Category Archives: Personal Stories
I have menstruated almost 1,680 days in my life. That is four years, seven months, and one week.
I was newly twelve years old when I experienced menarche (the beginning of menstruation). I had already been experiencing the throes of puberty in other ways: I had been unable to sleep on my stomach for almost two years due to the painful budding of breasts on my chest, my bony and childish hips were softening into an hourglass, I was growing taller, and I had finally started shaving under my arms, where I had needed to apply deodorant for at least a year.
I had devoured the booklets we were given in health class, the way that bookworms often do, and I had expected a flood of bright red liquid. I remember being confused at the thick reddish brown stains in my underwear, changing them quickly, and approaching my mom with ashamed tears threatening to spill. She hugged me close and explained that I was experiencing my first period. I was provided with menstrual pads that reminded me of my little brother’s diapers. I was acutely aware of the crinkle of plastic in my pants as I walked through the halls of my new middle school.
I learned to palm the pads from my purse to my pocket as though I’d studied legerdemain, always terrified that a boy would see the plastic packaging and suddenly know that I was on my period. It was a secret to be guarded at all costs, and I felt a vague sense of shame about such a natural bodily function.
It wasn’t until a year or so later that I first started experiencing menstrual cramps. These pangs would radiate from my pelvis around to my lower back and shoot down my legs. I learned that if I took ibuprofen as soon as I saw the telltale blood, I could stave off the worst of the pain. Once I entered high school, I no longer felt shame around menstruation, and it became an annoyance. I had a textbook 28 day cycle, and my periods would generally last for seven days. Sometimes they were longer, sometimes shorter, but the average was seven days.
Once I became sexually active, each month’s menstruation was greeted with jubilation. I was very lucky during this time that I never became pregnant, especially as we were relying solely on condoms at the time. A few months before I married my ex husband, I bought my first and only set of pregnancy tests. I had been using hormonal birth control, in addition to condoms, but for the first time in my life, my period did not visit like clockwork.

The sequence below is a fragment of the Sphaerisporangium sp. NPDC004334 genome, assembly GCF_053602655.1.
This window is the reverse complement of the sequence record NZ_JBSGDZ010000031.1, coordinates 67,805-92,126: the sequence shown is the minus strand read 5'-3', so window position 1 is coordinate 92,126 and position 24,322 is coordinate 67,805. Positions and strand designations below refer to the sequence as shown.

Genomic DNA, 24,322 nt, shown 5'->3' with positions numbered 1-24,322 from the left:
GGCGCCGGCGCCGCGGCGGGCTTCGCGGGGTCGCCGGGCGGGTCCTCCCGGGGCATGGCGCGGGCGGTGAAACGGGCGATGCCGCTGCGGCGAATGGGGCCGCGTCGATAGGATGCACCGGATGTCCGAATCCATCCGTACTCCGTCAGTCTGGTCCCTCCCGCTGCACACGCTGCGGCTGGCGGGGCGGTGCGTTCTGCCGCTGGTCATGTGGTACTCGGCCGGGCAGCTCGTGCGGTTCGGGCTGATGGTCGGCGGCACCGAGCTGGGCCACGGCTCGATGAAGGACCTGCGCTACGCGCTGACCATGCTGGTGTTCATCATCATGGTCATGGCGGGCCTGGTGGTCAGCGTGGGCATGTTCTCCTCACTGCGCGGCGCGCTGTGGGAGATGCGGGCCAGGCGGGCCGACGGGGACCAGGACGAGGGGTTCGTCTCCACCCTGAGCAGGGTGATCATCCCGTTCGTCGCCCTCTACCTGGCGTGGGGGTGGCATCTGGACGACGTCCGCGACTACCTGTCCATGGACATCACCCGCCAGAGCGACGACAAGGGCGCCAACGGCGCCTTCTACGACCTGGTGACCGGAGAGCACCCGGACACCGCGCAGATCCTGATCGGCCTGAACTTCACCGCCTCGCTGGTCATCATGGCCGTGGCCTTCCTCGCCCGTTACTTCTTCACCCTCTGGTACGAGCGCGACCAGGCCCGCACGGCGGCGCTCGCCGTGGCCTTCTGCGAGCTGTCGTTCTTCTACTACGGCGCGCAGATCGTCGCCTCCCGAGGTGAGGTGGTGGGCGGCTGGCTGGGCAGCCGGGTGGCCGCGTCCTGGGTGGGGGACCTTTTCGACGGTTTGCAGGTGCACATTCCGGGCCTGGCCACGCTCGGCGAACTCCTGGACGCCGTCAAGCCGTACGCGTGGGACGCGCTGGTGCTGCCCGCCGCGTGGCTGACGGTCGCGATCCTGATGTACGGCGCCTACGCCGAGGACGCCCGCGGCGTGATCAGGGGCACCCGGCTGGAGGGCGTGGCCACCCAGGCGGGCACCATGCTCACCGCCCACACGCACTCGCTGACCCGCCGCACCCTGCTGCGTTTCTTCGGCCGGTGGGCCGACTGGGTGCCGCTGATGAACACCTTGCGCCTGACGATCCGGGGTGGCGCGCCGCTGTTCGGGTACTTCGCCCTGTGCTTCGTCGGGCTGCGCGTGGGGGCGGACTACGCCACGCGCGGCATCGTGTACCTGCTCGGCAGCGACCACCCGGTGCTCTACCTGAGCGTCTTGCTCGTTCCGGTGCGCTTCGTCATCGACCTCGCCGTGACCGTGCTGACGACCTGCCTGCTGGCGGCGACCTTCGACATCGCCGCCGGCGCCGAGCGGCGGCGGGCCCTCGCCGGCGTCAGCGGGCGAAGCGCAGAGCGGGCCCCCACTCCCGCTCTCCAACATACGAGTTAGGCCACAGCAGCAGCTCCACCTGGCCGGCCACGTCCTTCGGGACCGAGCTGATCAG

My sweaty hands fumbled with the plastic wrappers in the public bathroom of the store in which we had purchased them, and I tried to cry quietly as I turned the purple stick face down on the tile floor while I waited the two minutes for the results. The tests were negative. One week later, my period visited again, though this time it seemed heavier and more painful than previously. I rejoiced through the pain.
At this point in time, I was adamant that I never wanted to have children, and I convinced my gynecologist to give me an IUD. The insertion was painful, and I had perpetual cramps for three consecutive months, but I never wanted to sob alone in a bathroom stall ever again.
Throughout my early to mid-twenties, my period was again a mild annoyance. A fact of life to be endured, and nothing more. I stopped keeping track of the dates I expected to menstruate, knowing that my chosen method of birth control was practically as good as getting a hysterectomy.
Somewhere around age twenty-six, my attitude towards being a mother shifted. It no longer seemed like such a terrifying prospect. By the age of twenty-seven, my criteria for long-term dating partners had changed significantly: I was looking for someone that was interested in marriage and children. I still have my IUD, and have no intention of changing that until I and my boyfriend are fully ready: mentally, emotionally, and financially.
My social media is filled with friends who are pregnant, friends who have infants, and friends who have gorgeous and precocious toddlers and preschoolers. Each photo, each ultrasound, each announcement fills me with joy for my friends’ happiness, and I feel ashamed of my brief twinges of envy.
I am no longer ambivalent or annoyed about my menstruation. I worry each month that I am losing something precious, a finite resource within me. I am scared that when I and my boyfriend are finally ready, I will have bled too often, I will have lost my chance. I have a tiny moment of mourning, a tiny moment of terror, a tiny moment of wondering what might have been, each month.
I am almost thirty-two now.
I have been menstruating for nearly twenty years.
I started my period today.
I’ve gotten a few concerned messages from followers of Nice Girls, worried that something had happened to me because my last post was back in January. Well, something did. I finally feel like I can write about it in a way that has at least a small sense of perspective, and isn’t just coming from a place of pain.
Fiancé is no longer my fiancé. We chose to end our engagement a couple of months ago, and we’re still trying to figure out how and where and whether or not we will fit in one another’s future.
Breakups are messy and painful. Ours was not an exception.